Exploration for the recovery of oil shale in Morocco started at Tangier with the creation of the Société des Schistes Bitumineux de Tanger. The company built a pilot plant with a production capacity of 80 tons per day of oil shale between 1939 and 1945. The Timahdit and Tarfaya deposits were discovered late in the sixties.
Following the oil crisis of 1973 and 1979, research and development into the recovery of oil shale increased significantly throughout the world. In Morocco both the Tarfaya and Timahdit deposits have been the subject of several geological and mining studies, laboratory studies, and tests of pyrolysis and direct combustion. The oil shale from these deposits has been tested by several pyrolysis processes around the world: in the United States (Tosco, PARAHO and Union Oil); in Europe (LURGI); in the former USSR (KIVITER and GALOTER); in Canada (TACIUK); and in Japan (JOSECO). They have also been the subject of many techno-economical feasibility studies.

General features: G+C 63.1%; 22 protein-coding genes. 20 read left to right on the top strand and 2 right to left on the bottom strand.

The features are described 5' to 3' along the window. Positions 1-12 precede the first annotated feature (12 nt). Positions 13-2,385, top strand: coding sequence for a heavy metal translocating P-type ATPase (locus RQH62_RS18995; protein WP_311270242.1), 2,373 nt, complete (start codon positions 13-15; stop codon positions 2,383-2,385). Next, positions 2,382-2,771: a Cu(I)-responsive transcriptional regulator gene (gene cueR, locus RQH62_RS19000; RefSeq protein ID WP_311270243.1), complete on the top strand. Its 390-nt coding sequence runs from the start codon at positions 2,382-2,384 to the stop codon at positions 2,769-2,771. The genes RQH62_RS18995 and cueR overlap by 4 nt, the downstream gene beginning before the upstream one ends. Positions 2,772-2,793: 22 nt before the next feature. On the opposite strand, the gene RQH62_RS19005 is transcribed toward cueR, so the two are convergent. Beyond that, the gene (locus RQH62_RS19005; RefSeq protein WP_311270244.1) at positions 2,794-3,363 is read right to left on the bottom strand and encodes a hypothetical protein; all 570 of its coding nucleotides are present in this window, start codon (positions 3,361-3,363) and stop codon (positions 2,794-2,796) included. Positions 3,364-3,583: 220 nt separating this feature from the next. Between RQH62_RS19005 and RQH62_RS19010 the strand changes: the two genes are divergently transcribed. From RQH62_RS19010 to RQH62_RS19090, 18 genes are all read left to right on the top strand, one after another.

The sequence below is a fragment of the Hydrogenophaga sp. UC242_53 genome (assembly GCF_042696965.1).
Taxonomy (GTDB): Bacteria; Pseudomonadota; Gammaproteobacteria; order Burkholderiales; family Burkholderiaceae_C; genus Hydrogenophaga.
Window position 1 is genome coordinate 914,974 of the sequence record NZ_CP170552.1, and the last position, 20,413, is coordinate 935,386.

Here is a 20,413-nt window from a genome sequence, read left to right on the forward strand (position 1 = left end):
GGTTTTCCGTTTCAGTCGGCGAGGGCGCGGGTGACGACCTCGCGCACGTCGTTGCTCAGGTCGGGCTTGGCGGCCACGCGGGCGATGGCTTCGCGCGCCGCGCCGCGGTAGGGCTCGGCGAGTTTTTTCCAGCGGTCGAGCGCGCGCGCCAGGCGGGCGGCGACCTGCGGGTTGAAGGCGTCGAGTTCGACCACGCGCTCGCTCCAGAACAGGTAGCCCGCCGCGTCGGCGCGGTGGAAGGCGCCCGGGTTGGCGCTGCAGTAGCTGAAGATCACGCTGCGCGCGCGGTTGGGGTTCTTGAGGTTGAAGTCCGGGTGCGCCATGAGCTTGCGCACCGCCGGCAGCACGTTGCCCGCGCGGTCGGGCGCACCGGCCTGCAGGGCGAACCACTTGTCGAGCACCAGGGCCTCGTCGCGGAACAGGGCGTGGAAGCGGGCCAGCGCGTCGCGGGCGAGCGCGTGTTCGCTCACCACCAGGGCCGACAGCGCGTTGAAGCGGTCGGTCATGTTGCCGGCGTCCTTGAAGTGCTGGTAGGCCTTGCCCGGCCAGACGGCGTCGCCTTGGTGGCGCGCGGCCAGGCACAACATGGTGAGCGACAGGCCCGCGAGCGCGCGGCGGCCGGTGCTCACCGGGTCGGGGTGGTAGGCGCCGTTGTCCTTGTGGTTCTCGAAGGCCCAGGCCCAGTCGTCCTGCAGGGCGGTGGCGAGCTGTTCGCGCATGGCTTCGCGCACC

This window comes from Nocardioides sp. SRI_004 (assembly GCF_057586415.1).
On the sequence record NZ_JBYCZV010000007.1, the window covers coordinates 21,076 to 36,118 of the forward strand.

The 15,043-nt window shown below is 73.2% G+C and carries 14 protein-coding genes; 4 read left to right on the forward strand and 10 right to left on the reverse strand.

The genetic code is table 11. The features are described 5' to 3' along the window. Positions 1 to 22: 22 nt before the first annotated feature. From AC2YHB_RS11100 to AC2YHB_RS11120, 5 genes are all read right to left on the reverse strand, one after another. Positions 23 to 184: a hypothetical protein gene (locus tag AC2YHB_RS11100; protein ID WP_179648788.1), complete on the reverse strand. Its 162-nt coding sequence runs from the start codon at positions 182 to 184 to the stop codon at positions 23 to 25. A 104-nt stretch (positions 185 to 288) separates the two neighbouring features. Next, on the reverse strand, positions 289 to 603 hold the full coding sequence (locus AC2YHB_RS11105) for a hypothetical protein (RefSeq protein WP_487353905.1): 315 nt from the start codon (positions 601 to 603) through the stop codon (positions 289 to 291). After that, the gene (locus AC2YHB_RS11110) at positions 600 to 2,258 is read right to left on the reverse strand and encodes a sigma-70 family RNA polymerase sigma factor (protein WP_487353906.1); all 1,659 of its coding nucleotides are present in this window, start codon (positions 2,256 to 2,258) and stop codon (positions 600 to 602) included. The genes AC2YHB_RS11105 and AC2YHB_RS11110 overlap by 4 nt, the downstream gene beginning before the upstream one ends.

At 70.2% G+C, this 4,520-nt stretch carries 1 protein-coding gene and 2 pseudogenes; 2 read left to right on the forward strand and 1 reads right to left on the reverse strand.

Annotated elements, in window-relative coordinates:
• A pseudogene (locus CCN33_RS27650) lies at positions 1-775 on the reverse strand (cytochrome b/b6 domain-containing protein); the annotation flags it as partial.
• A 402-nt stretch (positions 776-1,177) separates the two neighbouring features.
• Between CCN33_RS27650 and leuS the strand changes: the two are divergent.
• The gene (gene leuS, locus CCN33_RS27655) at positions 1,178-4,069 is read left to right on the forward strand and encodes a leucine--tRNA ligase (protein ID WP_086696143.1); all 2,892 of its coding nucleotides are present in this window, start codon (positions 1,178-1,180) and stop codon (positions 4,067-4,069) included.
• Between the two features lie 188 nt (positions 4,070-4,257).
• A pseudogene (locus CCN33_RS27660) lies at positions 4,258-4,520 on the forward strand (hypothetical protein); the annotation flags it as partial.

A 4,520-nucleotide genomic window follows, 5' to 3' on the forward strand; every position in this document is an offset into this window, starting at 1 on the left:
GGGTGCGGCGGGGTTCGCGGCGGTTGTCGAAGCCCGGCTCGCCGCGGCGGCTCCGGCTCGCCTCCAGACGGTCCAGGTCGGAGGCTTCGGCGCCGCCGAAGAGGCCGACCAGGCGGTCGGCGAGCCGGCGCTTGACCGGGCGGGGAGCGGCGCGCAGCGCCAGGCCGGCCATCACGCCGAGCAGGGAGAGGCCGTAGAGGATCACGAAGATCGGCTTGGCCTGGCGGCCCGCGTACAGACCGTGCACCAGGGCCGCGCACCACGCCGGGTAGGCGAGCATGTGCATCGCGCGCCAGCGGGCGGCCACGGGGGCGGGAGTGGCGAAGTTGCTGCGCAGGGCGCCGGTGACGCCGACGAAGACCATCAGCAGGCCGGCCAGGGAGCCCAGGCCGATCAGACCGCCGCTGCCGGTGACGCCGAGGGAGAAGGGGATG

Geological, mining, and laboratory studies, made between 1975 and 1985, allowed the identification of reserves in place and the characterization of oil shale in Timahdit and Tarfaya, and showed that Moroccan shale could produce hydrocarbons by pyrolysis. Morocco then initiated the T3 plant, with initial development of three deposits of Tangier, Tarfaya and Timahdit.